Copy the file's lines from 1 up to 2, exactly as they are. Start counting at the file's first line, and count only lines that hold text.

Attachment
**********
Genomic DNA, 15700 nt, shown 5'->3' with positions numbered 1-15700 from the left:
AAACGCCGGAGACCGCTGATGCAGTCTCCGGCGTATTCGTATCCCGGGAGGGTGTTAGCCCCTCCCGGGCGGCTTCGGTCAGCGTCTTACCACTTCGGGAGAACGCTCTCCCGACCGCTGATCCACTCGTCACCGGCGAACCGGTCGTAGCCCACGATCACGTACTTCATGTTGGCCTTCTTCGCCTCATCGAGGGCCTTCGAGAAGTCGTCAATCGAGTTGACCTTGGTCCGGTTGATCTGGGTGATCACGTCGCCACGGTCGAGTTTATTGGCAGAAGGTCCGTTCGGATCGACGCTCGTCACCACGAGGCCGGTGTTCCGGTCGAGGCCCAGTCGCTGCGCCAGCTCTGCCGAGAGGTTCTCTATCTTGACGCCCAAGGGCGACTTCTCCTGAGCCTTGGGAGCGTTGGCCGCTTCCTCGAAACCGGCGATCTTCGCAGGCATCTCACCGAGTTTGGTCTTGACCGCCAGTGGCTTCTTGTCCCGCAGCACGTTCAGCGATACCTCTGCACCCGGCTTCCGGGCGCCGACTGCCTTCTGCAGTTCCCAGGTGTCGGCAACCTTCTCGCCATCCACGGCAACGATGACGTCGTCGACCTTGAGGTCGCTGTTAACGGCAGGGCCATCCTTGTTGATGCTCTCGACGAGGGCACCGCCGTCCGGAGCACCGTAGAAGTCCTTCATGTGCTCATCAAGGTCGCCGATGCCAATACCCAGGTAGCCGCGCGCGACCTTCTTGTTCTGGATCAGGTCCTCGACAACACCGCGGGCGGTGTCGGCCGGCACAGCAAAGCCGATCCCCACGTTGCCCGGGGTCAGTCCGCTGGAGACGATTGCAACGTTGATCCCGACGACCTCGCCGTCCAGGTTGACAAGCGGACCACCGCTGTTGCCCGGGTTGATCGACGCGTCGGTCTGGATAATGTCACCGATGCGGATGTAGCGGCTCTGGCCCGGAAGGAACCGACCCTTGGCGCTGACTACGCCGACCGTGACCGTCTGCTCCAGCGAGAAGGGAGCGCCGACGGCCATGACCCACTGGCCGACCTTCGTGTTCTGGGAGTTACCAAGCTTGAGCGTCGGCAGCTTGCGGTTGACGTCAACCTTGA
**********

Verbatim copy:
Genomic DNA, 15700 nt, shown 5'->3' with positions numbered 1-15700 from the left:
AAACGCCGGAGACCGCTGATGCAGTCTCCGGCGTATTCGTATCCCGGGAGGGTGTTAGCCCCTCCCGGGCGGCTTCGGTCAGCGTCTTACCACTTCGGGAGAACGCTCTCCCGACCGCTGATCCACTCGTCACCGGCGAACCGGTCGTAGCCCACGATCACGTACTTCATGTTGGCCTTCTTCGCCTCATCGAGGGCCTTCGAGAAGTCGTCAATCGAGTTGACCTTGGTCCGGTTGATCTGGGTGATCACGTCGCCACGGTCGAGTTTATTGGCAGAAGGTCCGTTCGGATCGACGCTCGTCACCACGAGGCCGGTGTTCCGGTCGAGGCCCAGTCGCTGCGCCAGCTCTGCCGAGAGGTTCTCTATCTTGACGCCCAAGGGCGACTTCTCCTGAGCCTTGGGAGCGTTGGCCGCTTCCTCGAAACCGGCGATCTTCGCAGGCATCTCACCGAGTTTGGTCTTGACCGCCAGTGGCTTCTTGTCCCGCAGCACGTTCAGCGATACCTCTGCACCCGGCTTCCGGGCGCCGACTGCCTTCTGCAGTTCCCAGGTGTCGGCAACCTTCTCGCCATCCACGGCAACGATGACGTCGTCGACCTTGAGGTCGCTGTTAACGGCAGGGCCATCCTTGTTGATGCTCTCGACGAGGGCACCGCCGTCCGGAGCACCGTAGAAGTCCTTCATGTGCTCATCAAGGTCGCCGATGCCAATACCCAGGTAGCCGCGCGCGACCTTCTTGTTCTGGATCAGGTCCTCGACAACACCGCGGGCGGTGTCGGCCGGCACAGCAAAGCCGATCCCCACGTTGCCCGGGGTCAGTCCGCTGGAGACGATTGCAACGTTGATCCCGACGACCTCGCCGTCCAGGTTGACAAGCGGACCACCGCTGTTGCCCGGGTTGATCGACGCGTCGGTCTGGATAATGTCACCGATGCGGATGTAGCGGCTCTGGCCCGGAAGGAACCGACCCTTGGCGCTGACTACGCCGACCGTGACCGTCTGCTCCAGCGAGAAGGGAGCGCCGACGGCCATGACCCACTGGCCGACCTTCGTGTTCTGGGAGTTACCAAGCTTGAGCGTCGGCAGCTTGCGGTTGACGTCAACCTTGA